Dead to Rights: Retribution
The Dead to Rights series first got unleashed in 2002 and allowed us to meet Jack Slate, a cop in Grant City, and his loyal dog Shadow. It was a pleasant game but no top title. Still I had the idea that this could become the start for a truly awesome series. The second game, Dead to Rights II, however, was a true disappointment and my idea was torn to shreds. “That’s the end of the series”, I thought back in the days. However, time heals all wounds at Namco Bandai and new hardware might be the right solution to give the duo the game they deserve. After all, we’re already so far in the lifespan of the current generation of consoles that things can’t go wrong, right?
After softly penetrating the blu-ray in the disc opening I immediately got a first blow to the face. Such bad images! That’s never a good sign. Graphics don’t make the gameplay, but they do give an idea on how much love and care was put in the creation of a title.
The story starts with Jack Slate who in critical condition stumbles from a boat and immediately gets verbally attacked by two clowns who wouldn’t even be able to finish clown school. While teasing our hero, Slate’s dog Shadow appears from the… shadow and bites one of the painted opponents in his throat. The other clown-like figure decides to flee for safety and that’s when you get control… as Shadow. In a short tutorial you quickly learn the basic movements of the trained dog, get to slice throats, scratch open bellies and bite opponents in the balls. As from this point and the few seconds afterwards you get the idea the game is a combination of Die Hard and Turner&Hooch. The not following orders from your superiors and excessive violence are all around.
The story isn’t top notch but we didn’t expect that from a game that focuses mostly on action. The biggest problem is therefore not the story but the game mechanics used. Everything feels plump and dated. Everything Jack does we’ve seen before in other games and better. The fist fights are plain boring and repetitive and when you draw your weapons you quickly wonder whether you’ve traveled back in time to the era of the Playstation2. The enemies are really stupid and you need to do nothing more than aim your crosshair and wait until your enemy places his head right in the middle of it when coming out of cover. “Bang!”. Another headshot and trophy/achievement withou any effort.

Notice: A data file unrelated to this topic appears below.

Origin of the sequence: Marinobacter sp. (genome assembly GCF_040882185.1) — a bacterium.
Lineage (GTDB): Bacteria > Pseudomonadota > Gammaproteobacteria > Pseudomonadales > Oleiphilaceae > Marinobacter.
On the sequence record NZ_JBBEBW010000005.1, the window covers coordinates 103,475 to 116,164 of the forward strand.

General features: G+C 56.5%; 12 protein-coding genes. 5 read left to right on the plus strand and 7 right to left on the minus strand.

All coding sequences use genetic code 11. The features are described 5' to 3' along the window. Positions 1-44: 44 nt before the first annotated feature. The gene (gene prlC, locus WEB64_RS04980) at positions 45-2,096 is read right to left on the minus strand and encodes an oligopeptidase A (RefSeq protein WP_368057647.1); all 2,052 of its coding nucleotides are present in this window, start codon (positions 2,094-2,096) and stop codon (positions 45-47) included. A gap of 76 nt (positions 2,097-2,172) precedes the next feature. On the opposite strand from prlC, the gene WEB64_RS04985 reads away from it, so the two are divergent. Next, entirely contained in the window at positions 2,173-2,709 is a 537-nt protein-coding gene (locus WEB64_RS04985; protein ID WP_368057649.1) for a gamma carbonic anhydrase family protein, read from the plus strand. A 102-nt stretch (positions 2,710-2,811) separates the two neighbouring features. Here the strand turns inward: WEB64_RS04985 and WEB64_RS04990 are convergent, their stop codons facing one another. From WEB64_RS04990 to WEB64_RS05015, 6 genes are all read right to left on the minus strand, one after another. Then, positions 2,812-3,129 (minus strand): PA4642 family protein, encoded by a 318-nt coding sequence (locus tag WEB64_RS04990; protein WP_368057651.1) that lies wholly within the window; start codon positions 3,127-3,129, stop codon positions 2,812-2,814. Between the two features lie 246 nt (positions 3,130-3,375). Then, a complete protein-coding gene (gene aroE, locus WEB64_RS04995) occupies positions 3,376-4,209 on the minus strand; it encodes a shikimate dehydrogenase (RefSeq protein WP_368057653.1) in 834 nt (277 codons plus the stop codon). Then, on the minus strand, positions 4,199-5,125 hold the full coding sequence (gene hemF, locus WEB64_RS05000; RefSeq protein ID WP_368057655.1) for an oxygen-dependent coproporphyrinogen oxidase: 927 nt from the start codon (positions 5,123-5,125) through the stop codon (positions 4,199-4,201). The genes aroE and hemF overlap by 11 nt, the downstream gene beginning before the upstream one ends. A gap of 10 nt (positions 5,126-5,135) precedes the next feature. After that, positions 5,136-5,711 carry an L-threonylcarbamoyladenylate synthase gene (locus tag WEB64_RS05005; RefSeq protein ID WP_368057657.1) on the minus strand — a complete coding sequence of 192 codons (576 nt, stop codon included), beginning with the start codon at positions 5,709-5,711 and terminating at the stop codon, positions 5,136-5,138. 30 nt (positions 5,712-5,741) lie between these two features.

Despite its shortcomings the game does contain some nice innovations like the taking hostage of an enemy which goes extremely fast, or the disarming of a hostile with one push of a button to then brutally slay them with a headshot from their own weapon. The part that gives the most fun is the playing with Shadow. The missions are mostly stealth but with a very brutal side to it. While sneaking around Shadow gets help from his instinct which reveals the heartbeats of hostiles through walls. He can also drag bodies into darker areas and bark to lure enemies into a trap. It’s clear: Shadow isn’t your grandma’s pet!
We already said how the graphics look but I expect you want to know just how bad things really are. They’re butt-ugly. What? You want me to go into more detail? Well, the first thing you notice are the boring ever-returning textures which are created with way too less detail. The whole is totally uninspired and contains almost no details which makes that Dead to Rights 2 doesn’t even manage to reach a level of the average mediocre game. Jack’s movements are way too stiff and the amount of detail on Shadow is way too little. Also it seems like Shadow is more flying over the ground than actually running on top of it.
The audio seems to have been recorded with the same hurry which results in bad voicing, meagre dialogues and gunfire that doesn’t sound better than hitting a spoon on a can.
Somewhere I can hardly believe Namco Bandai unleashes a game like this on us. Maybe the publisher has given up and found it easier to release it in its current state than having Volatile Games carry on without result. The ideas are there but the finishing is absent. Luckily there are currently enough other top titles available that do offer value for money.